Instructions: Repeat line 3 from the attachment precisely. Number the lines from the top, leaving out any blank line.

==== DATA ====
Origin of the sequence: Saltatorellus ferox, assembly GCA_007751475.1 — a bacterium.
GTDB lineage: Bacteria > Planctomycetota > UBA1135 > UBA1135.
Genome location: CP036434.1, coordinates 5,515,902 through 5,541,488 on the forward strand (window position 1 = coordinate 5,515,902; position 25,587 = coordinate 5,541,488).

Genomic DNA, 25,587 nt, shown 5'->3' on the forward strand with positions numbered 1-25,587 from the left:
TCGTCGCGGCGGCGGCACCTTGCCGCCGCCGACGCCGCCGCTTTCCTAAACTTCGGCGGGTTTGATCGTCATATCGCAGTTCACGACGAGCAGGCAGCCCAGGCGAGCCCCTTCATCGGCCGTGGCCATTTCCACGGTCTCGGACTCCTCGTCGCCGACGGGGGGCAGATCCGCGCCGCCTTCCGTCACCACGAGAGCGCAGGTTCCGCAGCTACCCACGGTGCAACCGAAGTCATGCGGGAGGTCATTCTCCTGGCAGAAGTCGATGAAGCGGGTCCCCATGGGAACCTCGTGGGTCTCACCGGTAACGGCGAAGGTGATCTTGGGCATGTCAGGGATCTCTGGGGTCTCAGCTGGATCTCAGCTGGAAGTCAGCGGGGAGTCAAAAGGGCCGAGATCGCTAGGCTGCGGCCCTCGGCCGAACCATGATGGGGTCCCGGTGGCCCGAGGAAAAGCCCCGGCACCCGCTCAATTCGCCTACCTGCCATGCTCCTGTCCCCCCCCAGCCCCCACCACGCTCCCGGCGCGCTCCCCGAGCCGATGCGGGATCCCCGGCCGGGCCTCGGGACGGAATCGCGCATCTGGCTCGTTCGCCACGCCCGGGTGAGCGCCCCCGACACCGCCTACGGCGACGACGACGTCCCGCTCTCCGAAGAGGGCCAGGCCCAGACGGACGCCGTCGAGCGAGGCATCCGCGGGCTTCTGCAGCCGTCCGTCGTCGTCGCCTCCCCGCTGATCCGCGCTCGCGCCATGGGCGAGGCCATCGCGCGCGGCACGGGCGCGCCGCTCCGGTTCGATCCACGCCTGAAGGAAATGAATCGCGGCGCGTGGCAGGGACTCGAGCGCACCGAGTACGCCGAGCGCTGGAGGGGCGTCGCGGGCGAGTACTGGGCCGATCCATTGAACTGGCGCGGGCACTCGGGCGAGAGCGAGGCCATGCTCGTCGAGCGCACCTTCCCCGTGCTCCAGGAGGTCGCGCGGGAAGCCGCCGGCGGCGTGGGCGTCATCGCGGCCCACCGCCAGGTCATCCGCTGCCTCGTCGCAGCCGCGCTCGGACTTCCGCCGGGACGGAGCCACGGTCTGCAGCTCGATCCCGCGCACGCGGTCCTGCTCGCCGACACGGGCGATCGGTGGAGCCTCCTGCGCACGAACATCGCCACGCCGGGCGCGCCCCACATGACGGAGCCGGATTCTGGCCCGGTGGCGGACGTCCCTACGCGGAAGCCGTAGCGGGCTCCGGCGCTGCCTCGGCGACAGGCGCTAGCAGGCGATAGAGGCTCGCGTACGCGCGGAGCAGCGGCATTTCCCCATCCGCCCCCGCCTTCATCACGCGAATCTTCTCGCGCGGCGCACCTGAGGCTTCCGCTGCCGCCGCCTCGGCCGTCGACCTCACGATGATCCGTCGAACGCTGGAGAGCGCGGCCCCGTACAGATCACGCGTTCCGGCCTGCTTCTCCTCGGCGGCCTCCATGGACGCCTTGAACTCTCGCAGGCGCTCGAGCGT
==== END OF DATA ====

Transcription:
Genome location: CP036434.1, coordinates 5,515,902 through 5,541,488 on the forward strand (window position 1 = coordinate 5,515,902; position 25,587 = coordinate 5,541,488).